Yesterday, from 1,200 miles (1,931 kilometers) away, I once again had the good fortune to present to Professor Abimbola O. Asojo's students at the University of Minnesota. I covered lighting analysis using the Autodesk Revit add-in ElumTools by Lighting Analysts, Inc. I also spent some time on real-time rendering using Enscape!
With the everyone's permission... I took this screenshot:)
keep reading to learn more...
Although I moved across the country to become the Director of Design Technology at Lake | Flato Architects in San Antonio, Texas, and can no longer present in person -- which did not matter this year due to the pandemic -- I was happy to present remotely!
This class is part of the new lighting design minor (see related link below) offered by the University of Minnesota College of Design. Thus, this class had architecture and interior design students in attendance. Class info: IDES 3612/5612 Lighting Design.
Here is a little information on the two tools I presented on...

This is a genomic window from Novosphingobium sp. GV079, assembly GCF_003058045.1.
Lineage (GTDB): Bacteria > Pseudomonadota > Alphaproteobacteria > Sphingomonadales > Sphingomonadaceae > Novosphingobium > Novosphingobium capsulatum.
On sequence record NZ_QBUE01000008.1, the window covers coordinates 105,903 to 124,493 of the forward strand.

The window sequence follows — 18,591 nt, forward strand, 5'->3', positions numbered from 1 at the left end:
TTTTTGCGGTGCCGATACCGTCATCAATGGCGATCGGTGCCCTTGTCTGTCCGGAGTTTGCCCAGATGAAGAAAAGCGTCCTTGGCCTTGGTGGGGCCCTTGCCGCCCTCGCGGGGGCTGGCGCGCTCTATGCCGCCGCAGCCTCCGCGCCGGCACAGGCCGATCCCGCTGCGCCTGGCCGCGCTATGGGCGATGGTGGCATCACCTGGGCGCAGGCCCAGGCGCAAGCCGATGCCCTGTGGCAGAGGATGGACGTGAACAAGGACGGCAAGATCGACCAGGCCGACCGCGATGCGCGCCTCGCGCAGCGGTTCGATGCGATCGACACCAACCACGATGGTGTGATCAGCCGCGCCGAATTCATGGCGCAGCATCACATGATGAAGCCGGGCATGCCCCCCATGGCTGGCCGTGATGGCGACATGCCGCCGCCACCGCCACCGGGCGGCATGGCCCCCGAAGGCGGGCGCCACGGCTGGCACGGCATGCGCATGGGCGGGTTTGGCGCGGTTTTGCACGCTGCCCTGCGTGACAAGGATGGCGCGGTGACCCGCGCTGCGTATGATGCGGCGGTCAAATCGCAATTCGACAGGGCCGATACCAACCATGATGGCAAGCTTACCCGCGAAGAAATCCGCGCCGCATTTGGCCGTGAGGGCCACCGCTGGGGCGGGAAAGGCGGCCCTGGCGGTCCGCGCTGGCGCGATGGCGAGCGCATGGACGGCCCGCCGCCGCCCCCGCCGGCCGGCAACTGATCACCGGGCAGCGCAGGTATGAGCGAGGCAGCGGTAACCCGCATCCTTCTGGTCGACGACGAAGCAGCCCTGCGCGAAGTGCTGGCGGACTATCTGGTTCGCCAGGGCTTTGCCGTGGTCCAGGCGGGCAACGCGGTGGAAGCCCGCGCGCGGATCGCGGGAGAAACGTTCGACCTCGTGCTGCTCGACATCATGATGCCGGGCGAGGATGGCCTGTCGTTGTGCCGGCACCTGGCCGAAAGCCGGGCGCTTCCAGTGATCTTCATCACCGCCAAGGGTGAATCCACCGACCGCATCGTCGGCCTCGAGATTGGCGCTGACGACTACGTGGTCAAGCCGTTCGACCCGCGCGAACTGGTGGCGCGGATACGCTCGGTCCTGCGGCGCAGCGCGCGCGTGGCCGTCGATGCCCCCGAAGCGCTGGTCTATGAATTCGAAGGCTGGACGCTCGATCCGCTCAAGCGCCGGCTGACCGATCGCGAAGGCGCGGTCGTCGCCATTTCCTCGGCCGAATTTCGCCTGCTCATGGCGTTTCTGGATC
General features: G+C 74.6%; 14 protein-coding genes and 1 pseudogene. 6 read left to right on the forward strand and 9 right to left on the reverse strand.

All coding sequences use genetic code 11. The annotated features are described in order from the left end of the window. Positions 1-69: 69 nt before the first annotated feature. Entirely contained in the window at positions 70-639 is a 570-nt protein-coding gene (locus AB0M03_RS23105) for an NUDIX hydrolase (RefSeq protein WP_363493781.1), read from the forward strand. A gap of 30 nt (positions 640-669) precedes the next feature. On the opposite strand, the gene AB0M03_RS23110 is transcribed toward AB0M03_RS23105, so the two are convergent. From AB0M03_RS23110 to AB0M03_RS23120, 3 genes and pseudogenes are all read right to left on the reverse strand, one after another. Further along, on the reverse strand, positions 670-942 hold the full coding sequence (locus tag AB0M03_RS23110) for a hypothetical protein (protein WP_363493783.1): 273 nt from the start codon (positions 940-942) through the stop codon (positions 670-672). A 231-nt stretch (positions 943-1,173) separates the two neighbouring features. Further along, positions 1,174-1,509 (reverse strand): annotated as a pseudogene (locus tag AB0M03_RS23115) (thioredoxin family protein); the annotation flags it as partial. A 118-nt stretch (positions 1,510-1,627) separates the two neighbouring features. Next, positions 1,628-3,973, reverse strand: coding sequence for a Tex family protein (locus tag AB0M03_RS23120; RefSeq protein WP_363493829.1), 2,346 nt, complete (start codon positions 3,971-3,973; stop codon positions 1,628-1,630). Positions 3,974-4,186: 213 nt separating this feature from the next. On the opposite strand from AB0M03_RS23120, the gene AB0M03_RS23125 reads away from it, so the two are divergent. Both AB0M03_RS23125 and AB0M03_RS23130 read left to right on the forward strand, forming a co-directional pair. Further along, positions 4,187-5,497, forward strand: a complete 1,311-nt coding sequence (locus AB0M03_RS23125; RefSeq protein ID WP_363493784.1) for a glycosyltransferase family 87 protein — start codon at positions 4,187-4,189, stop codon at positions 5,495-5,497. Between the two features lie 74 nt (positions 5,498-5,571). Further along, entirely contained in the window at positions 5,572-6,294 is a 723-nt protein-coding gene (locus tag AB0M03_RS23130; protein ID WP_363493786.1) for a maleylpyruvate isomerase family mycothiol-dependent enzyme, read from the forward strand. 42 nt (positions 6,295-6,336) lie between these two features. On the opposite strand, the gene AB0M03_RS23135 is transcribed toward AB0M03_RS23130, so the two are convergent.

ElumTools is a professional lighting analysis tool, made by the same folks who make a standalone tool called AGI32. As seen in the image below, this tool allows lighting designers to validate light levels based on the number, location, and type of luminaire selected for a space. Proper lighting levels promote health and wellbeing as well as improves energy efficiency.
Tip: this tool can be accessed for free by students (via your professor/instructor's request to ElumTools).
Enscape is a real-time rendering tool that works with Revit, Rhino, and SketchUp. This tool improves the design workflow by offering real-time feedback on design decisions made in the design platform. The iamge below is a Revit model rendered with Enscape, and has no post production (i.e. no Photoshop work)!
TIP: Enscape is free to students as well!
Check out my Enscape galley by clicking here.
Speaking of Enscape, I write blog posts for their website, and the very first post I wrote for them was about a U of M presentation I did back in 2016. You can see that post here: University of Minnesota’s Interior Design Students Learn about Enscape.